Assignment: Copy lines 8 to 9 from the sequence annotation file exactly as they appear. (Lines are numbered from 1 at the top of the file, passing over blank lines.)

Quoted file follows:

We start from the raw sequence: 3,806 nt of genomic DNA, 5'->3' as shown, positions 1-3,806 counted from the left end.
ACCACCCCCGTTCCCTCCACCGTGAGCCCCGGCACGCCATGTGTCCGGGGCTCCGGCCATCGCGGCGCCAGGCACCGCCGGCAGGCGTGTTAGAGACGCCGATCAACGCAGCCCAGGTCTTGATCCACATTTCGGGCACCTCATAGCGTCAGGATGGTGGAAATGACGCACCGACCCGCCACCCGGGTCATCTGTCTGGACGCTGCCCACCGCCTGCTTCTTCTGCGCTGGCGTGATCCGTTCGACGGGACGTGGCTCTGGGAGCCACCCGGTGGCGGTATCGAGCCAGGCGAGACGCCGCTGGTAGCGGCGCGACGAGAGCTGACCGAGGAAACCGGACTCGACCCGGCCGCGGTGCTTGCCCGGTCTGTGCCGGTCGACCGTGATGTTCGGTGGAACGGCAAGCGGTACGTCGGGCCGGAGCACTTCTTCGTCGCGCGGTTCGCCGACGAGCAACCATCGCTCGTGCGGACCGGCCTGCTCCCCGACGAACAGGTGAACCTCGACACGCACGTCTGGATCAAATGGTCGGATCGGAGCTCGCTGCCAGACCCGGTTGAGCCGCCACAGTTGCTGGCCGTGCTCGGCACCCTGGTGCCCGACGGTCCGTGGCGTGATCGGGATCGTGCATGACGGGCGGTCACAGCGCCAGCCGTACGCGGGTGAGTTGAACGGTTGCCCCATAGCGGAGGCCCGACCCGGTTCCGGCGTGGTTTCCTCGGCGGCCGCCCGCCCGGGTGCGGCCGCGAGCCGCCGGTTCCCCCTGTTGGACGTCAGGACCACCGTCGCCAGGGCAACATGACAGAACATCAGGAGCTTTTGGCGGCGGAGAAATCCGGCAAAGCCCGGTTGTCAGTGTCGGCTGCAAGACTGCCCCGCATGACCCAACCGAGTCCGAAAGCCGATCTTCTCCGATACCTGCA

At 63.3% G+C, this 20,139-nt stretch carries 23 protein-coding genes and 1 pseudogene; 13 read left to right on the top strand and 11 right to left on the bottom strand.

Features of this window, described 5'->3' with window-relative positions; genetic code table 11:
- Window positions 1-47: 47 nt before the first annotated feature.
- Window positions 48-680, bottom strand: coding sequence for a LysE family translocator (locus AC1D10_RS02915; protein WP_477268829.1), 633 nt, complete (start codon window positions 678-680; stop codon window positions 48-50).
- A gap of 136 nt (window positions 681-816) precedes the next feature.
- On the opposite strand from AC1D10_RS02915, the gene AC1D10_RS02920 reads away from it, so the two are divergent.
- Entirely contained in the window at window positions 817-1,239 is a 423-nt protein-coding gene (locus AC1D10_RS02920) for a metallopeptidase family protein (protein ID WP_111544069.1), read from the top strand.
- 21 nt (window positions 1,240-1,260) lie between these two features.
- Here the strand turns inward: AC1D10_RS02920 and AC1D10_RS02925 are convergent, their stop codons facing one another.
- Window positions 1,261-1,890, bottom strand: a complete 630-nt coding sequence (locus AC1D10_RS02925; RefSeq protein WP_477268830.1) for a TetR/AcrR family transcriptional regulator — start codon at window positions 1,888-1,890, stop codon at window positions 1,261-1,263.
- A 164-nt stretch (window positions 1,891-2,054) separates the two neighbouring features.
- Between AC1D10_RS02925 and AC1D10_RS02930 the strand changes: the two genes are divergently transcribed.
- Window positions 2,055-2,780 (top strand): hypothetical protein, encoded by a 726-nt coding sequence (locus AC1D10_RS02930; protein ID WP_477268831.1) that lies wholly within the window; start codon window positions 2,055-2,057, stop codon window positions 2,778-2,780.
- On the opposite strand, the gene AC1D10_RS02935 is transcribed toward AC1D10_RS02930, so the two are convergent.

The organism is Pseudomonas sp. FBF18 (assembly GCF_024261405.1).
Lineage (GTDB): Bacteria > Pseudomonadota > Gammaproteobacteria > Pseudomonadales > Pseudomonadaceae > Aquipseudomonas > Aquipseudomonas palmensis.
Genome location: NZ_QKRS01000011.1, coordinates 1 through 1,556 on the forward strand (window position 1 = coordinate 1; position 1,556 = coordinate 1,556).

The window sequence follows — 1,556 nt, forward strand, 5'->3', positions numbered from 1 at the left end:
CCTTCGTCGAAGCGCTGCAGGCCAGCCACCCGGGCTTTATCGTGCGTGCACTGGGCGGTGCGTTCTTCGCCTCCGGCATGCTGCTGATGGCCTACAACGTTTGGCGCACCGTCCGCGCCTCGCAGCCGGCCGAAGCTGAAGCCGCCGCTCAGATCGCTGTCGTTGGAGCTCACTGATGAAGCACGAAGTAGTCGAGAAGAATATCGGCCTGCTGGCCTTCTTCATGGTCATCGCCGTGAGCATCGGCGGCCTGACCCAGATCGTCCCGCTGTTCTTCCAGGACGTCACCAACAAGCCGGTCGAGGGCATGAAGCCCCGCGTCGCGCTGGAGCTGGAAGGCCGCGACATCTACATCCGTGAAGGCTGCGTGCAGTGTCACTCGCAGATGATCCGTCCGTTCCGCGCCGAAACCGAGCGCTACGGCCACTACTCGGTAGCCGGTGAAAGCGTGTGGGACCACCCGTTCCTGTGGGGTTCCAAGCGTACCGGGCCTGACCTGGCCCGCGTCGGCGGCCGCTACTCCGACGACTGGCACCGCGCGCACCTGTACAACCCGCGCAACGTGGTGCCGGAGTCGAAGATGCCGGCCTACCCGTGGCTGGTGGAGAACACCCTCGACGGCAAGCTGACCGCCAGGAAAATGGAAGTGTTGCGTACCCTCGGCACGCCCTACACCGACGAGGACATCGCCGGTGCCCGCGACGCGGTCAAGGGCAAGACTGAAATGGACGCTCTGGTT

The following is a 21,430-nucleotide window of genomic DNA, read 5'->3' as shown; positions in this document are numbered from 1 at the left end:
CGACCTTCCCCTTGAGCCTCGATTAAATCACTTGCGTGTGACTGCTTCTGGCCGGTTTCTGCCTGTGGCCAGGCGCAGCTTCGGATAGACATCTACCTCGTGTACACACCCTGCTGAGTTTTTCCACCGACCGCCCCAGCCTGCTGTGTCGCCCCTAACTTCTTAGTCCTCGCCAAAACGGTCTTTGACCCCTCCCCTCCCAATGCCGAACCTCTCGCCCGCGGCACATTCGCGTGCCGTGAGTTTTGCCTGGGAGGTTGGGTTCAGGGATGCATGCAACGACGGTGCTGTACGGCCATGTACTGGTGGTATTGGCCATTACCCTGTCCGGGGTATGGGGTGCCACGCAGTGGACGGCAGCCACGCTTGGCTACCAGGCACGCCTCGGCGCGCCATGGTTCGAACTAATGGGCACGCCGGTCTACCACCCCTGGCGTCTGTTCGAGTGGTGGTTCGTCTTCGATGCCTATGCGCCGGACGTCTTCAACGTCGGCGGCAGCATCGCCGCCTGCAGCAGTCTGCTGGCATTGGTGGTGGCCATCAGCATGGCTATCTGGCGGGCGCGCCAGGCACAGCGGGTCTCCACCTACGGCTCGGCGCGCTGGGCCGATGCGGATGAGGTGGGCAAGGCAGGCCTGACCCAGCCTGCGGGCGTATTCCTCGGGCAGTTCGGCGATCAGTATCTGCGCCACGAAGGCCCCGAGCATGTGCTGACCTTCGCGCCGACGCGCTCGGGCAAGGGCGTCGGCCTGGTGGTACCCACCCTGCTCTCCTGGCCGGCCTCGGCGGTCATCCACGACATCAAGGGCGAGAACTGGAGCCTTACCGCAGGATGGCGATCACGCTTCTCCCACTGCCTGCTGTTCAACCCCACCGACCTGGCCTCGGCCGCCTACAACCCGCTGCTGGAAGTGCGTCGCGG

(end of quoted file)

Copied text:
- On the opposite strand from AC1D10_RS02915, the gene AC1D10_RS02920 reads away from it, so the two are divergent.
- Entirely contained in the window at window positions 817-1,239 is a 423-nt protein-coding gene (locus AC1D10_RS02920) for a metallopeptidase family protein (protein ID WP_111544069.1), read from the top strand.